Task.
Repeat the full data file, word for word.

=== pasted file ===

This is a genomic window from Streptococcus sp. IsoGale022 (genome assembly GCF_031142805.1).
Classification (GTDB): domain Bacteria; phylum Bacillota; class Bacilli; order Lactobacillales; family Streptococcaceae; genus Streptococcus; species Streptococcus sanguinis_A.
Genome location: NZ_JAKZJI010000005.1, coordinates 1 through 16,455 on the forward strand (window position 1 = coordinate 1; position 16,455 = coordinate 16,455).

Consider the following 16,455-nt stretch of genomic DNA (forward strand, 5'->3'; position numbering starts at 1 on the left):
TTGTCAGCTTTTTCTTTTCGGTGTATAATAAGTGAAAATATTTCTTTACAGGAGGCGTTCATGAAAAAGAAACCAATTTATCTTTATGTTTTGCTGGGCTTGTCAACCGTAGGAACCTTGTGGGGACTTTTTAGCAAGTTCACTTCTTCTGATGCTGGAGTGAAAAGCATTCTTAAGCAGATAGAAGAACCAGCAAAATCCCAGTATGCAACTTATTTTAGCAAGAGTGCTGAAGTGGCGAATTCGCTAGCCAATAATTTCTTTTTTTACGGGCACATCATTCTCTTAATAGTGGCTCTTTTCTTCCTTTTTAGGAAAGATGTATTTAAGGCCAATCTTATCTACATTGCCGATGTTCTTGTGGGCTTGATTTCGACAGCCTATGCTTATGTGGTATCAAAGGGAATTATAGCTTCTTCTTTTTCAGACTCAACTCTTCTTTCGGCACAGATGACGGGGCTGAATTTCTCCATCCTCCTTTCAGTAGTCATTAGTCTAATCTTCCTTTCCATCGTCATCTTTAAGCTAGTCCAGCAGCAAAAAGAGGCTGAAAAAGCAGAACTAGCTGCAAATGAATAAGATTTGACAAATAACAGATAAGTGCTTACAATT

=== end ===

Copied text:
This is a genomic window from Streptococcus sp. IsoGale022 (genome assembly GCF_031142805.1).
Classification (GTDB): domain Bacteria; phylum Bacillota; class Bacilli; order Lactobacillales; family Streptococcaceae; genus Streptococcus; species Streptococcus sanguinis_A.
Genome location: NZ_JAKZJI010000005.1, coordinates 1 through 16,455 on the forward strand (window position 1 = coordinate 1; position 16,455 = coordinate 16,455).

Consider the following 16,455-nt stretch of genomic DNA (forward strand, 5'->3'; position numbering starts at 1 on the left):
TTGTCAGCTTTTTCTTTTCGGTGTATAATAAGTGAAAATATTTCTTTACAGGAGGCGTTCATGAAAAAGAAACCAATTTATCTTTATGTTTTGCTGGGCTTGTCAACCGTAGGAACCTTGTGGGGACTTTTTAGCAAGTTCACTTCTTCTGATGCTGGAGTGAAAAGCATTCTTAAGCAGATAGAAGAACCAGCAAAATCCCAGTATGCAACTTATTTTAGCAAGAGTGCTGAAGTGGCGAATTCGCTAGCCAATAATTTCTTTTTTTACGGGCACATCATTCTCTTAATAGTGGCTCTTTTCTTCCTTTTTAGGAAAGATGTATTTAAGGCCAATCTTATCTACATTGCCGATGTTCTTGTGGGCTTGATTTCGACAGCCTATGCTTATGTGGTATCAAAGGGAATTATAGCTTCTTCTTTTTCAGACTCAACTCTTCTTTCGGCACAGATGACGGGGCTGAATTTCTCCATCCTCCTTTCAGTAGTCATTAGTCTAATCTTCCTTTCCATCGTCATCTTTAAGCTAGTCCAGCAGCAAAAAGAGGCTGAAAAAGCAGAACTAGCTGCAAATGAATAAGATTTGACAAATAACAGATAAGTGCTTACAATT